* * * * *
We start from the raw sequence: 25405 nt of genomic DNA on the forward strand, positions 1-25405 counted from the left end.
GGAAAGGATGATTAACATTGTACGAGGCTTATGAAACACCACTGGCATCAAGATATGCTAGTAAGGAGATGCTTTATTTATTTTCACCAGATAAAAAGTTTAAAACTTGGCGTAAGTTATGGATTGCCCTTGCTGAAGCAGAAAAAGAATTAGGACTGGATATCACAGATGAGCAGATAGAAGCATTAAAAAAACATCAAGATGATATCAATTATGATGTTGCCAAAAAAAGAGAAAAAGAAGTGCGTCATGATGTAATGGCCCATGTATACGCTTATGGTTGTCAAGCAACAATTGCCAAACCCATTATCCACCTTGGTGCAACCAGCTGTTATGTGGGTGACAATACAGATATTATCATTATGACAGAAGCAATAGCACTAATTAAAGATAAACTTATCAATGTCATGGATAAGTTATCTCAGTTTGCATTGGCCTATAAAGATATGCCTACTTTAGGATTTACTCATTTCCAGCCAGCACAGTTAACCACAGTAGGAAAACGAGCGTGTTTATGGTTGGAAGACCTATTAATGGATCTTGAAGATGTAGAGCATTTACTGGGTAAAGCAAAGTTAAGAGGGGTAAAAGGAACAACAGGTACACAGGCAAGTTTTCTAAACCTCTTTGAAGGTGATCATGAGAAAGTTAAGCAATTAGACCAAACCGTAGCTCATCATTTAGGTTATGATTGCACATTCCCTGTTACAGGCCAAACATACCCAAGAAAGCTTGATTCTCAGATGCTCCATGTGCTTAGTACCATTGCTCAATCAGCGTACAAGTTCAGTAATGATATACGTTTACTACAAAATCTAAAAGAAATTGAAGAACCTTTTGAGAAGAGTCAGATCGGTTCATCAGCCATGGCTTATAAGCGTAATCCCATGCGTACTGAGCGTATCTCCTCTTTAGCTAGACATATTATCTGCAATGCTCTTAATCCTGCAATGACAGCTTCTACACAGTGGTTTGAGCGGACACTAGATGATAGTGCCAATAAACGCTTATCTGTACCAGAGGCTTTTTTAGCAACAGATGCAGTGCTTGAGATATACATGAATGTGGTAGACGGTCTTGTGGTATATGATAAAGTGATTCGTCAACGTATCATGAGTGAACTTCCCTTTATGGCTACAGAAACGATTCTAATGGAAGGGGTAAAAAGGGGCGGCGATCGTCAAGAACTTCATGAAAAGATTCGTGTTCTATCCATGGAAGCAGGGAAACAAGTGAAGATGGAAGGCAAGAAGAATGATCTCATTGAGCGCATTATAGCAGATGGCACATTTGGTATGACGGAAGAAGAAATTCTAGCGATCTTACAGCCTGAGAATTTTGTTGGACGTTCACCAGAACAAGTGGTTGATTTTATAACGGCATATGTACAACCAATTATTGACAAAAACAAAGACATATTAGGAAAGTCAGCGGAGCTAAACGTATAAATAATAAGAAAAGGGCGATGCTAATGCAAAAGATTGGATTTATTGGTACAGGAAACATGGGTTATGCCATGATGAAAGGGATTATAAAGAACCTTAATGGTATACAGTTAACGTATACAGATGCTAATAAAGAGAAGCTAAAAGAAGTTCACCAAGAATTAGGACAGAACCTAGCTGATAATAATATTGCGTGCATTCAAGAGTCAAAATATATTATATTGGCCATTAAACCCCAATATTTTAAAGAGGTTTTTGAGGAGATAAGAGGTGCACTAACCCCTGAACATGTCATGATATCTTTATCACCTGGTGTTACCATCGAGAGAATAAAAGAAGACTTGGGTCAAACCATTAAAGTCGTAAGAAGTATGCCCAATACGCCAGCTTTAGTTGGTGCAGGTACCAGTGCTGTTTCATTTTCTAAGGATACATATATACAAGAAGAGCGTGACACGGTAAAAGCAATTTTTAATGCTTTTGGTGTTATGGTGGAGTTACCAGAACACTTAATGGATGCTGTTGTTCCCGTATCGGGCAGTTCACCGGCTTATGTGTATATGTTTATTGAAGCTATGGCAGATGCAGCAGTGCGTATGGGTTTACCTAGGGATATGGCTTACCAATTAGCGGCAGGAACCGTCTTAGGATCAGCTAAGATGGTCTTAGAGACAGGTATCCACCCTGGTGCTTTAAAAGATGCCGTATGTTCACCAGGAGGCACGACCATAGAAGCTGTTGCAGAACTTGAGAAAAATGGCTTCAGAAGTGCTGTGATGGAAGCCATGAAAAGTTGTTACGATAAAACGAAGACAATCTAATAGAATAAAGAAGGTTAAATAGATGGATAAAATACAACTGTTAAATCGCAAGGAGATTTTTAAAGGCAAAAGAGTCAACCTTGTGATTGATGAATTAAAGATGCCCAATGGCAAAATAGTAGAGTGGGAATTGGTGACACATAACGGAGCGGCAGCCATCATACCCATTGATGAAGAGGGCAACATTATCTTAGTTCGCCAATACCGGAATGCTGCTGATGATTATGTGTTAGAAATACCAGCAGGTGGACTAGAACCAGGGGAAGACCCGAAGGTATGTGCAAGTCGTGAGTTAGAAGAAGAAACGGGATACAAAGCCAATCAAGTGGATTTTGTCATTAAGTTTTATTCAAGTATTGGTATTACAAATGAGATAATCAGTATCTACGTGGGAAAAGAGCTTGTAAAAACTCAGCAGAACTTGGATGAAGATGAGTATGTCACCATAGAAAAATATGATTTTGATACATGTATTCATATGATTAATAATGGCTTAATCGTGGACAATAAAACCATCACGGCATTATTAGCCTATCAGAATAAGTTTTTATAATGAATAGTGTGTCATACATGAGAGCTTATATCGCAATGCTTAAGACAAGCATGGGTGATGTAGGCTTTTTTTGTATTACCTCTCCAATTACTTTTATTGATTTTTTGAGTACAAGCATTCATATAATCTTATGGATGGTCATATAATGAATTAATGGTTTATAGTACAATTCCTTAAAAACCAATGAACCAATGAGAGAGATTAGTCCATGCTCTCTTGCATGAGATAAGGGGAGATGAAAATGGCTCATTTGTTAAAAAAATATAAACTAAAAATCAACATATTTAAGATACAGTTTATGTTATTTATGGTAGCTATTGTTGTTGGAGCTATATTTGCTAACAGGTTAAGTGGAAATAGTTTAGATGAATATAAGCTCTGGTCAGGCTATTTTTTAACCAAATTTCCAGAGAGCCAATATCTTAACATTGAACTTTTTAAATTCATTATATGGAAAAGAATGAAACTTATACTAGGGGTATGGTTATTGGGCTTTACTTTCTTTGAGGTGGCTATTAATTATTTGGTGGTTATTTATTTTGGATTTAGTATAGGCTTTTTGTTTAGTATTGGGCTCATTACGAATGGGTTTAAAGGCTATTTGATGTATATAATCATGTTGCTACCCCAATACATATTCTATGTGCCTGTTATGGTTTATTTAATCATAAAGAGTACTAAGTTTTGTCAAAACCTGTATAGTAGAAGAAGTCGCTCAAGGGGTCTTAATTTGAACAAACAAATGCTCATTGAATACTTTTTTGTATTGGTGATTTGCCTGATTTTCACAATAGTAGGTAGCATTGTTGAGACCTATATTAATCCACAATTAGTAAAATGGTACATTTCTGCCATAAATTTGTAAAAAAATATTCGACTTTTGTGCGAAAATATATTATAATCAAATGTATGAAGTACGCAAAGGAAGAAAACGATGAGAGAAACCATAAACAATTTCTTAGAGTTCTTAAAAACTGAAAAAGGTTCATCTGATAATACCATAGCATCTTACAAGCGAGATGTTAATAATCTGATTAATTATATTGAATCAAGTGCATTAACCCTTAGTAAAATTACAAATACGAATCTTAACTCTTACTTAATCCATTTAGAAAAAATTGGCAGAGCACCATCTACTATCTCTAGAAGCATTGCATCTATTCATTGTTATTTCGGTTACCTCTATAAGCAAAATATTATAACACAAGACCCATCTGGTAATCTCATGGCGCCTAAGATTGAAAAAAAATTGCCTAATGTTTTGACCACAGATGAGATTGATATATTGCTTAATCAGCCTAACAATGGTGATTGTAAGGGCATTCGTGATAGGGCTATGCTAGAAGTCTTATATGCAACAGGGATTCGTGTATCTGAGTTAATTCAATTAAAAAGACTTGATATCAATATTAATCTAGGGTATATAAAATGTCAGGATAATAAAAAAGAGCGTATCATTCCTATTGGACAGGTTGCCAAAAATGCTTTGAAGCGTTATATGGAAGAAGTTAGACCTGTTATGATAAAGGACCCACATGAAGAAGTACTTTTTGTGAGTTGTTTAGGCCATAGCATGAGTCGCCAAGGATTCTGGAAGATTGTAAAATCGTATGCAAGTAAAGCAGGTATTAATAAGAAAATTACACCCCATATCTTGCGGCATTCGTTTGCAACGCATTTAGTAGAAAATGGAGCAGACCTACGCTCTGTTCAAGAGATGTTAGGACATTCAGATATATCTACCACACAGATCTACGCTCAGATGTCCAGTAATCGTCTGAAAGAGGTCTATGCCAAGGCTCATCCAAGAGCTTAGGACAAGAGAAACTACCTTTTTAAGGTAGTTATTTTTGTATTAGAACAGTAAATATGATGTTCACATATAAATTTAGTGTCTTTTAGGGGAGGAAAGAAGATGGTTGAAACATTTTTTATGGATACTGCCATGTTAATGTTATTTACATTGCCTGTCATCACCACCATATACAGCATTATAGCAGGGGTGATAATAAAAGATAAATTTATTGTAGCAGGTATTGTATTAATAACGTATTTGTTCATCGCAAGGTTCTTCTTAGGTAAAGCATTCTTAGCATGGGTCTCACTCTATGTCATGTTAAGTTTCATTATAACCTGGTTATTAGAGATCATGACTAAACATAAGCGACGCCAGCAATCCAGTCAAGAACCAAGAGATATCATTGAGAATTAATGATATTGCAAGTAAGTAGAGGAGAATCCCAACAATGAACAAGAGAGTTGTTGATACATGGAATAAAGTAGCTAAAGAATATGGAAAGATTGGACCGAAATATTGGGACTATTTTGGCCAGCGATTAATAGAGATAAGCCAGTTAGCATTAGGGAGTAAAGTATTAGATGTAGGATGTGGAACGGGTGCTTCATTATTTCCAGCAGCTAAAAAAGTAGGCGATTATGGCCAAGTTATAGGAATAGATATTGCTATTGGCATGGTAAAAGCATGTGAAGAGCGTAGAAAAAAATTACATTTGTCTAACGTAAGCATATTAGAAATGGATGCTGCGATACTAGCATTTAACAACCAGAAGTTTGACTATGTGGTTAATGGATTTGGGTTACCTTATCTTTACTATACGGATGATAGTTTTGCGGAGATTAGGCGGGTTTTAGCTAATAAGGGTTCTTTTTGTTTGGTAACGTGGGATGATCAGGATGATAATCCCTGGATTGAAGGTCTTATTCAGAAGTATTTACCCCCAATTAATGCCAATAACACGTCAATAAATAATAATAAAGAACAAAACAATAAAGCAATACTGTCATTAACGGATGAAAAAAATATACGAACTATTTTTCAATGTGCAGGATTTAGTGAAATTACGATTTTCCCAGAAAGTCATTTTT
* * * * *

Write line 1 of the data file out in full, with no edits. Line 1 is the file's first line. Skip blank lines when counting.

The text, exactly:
We start from the raw sequence: 25405 nt of genomic DNA on the forward strand, positions 1-25405 counted from the left end.